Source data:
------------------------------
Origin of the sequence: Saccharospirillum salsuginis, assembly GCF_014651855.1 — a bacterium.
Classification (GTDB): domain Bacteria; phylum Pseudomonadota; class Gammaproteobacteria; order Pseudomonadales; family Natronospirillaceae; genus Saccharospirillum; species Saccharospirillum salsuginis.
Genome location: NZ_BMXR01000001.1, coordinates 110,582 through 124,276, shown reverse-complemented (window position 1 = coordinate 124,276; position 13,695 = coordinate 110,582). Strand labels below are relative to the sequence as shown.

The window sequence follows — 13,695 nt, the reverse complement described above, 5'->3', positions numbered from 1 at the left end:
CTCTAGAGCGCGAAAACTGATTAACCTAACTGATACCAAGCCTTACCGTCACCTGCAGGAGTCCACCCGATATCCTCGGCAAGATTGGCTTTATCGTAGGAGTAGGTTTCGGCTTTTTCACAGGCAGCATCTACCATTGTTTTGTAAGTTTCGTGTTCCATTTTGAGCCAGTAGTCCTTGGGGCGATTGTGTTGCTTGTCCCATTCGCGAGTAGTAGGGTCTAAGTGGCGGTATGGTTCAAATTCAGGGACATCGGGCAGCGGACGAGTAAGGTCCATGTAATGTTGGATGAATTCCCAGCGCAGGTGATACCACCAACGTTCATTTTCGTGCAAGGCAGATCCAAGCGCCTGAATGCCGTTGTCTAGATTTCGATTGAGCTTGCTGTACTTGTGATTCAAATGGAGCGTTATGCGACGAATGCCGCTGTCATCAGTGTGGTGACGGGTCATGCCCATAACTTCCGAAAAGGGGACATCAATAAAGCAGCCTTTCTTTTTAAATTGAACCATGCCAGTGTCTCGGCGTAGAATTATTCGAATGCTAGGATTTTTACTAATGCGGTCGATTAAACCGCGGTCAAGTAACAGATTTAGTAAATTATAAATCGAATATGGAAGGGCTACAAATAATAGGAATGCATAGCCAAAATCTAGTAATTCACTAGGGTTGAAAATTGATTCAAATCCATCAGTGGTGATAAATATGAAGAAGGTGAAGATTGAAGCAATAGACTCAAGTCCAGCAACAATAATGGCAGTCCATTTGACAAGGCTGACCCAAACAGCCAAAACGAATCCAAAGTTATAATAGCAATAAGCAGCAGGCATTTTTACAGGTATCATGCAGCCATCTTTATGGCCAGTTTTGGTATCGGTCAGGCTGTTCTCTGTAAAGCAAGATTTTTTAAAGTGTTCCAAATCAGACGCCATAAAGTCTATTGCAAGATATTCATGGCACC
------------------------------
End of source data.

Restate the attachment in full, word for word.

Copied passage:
Origin of the sequence: Saccharospirillum salsuginis, assembly GCF_014651855.1 — a bacterium.
Classification (GTDB): domain Bacteria; phylum Pseudomonadota; class Gammaproteobacteria; order Pseudomonadales; family Natronospirillaceae; genus Saccharospirillum; species Saccharospirillum salsuginis.
Genome location: NZ_BMXR01000001.1, coordinates 110,582 through 124,276, shown reverse-complemented (window position 1 = coordinate 124,276; position 13,695 = coordinate 110,582). Strand labels below are relative to the sequence as shown.

The window sequence follows — 13,695 nt, the reverse complement described above, 5'->3', positions numbered from 1 at the left end:
CTCTAGAGCGCGAAAACTGATTAACCTAACTGATACCAAGCCTTACCGTCACCTGCAGGAGTCCACCCGATATCCTCGGCAAGATTGGCTTTATCGTAGGAGTAGGTTTCGGCTTTTTCACAGGCAGCATCTACCATTGTTTTGTAAGTTTCGTGTTCCATTTTGAGCCAGTAGTCCTTGGGGCGATTGTGTTGCTTGTCCCATTCGCGAGTAGTAGGGTCTAAGTGGCGGTATGGTTCAAATTCAGGGACATCGGGCAGCGGACGAGTAAGGTCCATGTAATGTTGGATGAATTCCCAGCGCAGGTGATACCACCAACGTTCATTTTCGTGCAAGGCAGATCCAAGCGCCTGAATGCCGTTGTCTAGATTTCGATTGAGCTTGCTGTACTTGTGATTCAAATGGAGCGTTATGCGACGAATGCCGCTGTCATCAGTGTGGTGACGGGTCATGCCCATAACTTCCGAAAAGGGGACATCAATAAAGCAGCCTTTCTTTTTAAATTGAACCATGCCAGTGTCTCGGCGTAGAATTATTCGAATGCTAGGATTTTTACTAATGCGGTCGATTAAACCGCGGTCAAGTAACAGATTTAGTAAATTATAAATCGAATATGGAAGGGCTACAAATAATAGGAATGCATAGCCAAAATCTAGTAATTCACTAGGGTTGAAAATTGATTCAAATCCATCAGTGGTGATAAATATGAAGAAGGTGAAGATTGAAGCAATAGACTCAAGTCCAGCAACAATAATGGCAGTCCATTTGACAAGGCTGACCCAAACAGCCAAAACGAATCCAAAGTTATAATAGCAATAAGCAGCAGGCATTTTTACAGGTATCATGCAGCCATCTTTATGGCCAGTTTTGGTATCGGTCAGGCTGTTCTCTGTAAAGCAAGATTTTTTAAAGTGTTCCAAATCAGACGCCATAAAGTCTATTGCAAGATATTCATGGCACC